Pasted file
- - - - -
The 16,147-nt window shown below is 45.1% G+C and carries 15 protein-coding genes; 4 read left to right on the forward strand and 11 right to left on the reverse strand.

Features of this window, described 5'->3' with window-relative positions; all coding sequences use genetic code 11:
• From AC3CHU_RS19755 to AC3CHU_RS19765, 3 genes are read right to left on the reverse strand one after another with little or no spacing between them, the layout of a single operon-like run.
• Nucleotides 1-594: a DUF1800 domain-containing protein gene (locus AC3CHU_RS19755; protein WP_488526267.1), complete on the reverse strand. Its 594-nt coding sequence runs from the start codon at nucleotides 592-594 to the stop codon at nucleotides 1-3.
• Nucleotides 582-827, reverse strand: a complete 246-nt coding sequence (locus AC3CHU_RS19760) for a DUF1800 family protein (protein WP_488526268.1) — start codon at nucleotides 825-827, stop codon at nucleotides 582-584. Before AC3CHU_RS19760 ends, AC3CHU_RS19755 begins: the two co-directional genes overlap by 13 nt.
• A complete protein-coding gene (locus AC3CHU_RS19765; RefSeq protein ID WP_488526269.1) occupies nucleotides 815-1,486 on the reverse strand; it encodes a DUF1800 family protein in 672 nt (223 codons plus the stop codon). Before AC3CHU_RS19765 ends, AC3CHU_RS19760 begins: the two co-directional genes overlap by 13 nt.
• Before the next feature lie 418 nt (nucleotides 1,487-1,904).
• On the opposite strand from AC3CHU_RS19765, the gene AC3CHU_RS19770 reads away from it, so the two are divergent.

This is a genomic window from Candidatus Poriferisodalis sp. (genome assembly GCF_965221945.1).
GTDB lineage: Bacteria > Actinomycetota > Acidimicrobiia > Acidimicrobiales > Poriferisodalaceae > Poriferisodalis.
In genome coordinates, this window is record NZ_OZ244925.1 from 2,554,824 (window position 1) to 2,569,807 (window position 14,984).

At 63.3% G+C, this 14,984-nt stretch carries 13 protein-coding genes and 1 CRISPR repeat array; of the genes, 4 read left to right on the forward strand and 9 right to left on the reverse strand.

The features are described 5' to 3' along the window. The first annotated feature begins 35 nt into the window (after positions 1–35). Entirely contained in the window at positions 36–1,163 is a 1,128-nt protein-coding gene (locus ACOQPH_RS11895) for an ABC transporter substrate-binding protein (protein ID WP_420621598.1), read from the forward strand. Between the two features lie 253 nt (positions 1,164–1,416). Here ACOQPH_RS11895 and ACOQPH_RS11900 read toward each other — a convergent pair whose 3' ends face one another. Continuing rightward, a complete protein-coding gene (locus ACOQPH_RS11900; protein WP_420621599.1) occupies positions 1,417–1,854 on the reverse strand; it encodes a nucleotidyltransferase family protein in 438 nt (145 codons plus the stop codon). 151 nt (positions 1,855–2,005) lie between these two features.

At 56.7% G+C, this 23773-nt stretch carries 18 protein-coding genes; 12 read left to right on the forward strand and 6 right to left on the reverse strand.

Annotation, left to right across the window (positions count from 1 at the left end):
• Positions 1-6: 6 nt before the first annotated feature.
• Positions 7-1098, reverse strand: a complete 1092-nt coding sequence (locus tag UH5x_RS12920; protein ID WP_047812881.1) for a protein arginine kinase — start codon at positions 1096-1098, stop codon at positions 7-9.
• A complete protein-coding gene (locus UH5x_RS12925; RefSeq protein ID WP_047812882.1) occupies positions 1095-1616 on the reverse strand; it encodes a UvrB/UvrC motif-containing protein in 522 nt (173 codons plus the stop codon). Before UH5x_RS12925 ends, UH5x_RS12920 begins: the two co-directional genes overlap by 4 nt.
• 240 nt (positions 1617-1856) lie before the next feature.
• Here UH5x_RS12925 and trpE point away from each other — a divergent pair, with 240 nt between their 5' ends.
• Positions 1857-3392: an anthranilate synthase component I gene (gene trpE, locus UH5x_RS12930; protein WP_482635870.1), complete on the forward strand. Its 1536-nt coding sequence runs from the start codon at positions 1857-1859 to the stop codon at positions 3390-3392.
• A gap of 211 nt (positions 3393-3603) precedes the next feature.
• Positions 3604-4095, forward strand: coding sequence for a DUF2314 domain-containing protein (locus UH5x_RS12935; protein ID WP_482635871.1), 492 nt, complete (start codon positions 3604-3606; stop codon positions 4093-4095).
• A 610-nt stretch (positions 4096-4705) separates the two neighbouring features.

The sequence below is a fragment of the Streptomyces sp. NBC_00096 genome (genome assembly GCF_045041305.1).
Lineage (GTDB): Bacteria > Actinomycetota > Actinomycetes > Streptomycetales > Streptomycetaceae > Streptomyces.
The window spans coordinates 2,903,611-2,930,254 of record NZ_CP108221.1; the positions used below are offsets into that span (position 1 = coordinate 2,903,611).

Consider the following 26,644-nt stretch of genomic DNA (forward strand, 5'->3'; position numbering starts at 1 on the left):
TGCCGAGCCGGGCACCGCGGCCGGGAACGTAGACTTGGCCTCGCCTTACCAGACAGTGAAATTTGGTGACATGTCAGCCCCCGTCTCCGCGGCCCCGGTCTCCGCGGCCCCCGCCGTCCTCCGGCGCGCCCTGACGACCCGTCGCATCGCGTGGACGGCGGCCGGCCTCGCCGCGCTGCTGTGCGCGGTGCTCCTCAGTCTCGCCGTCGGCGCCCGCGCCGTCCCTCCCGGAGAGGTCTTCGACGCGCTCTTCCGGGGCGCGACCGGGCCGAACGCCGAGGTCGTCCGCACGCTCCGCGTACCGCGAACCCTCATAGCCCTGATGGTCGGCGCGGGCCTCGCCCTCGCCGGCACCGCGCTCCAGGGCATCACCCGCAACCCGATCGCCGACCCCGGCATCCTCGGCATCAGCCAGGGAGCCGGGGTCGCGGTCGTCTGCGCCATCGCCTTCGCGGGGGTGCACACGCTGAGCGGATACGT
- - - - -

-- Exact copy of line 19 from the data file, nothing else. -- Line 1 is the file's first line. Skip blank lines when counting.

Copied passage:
• 240 nt (positions 1617-1856) lie before the next feature.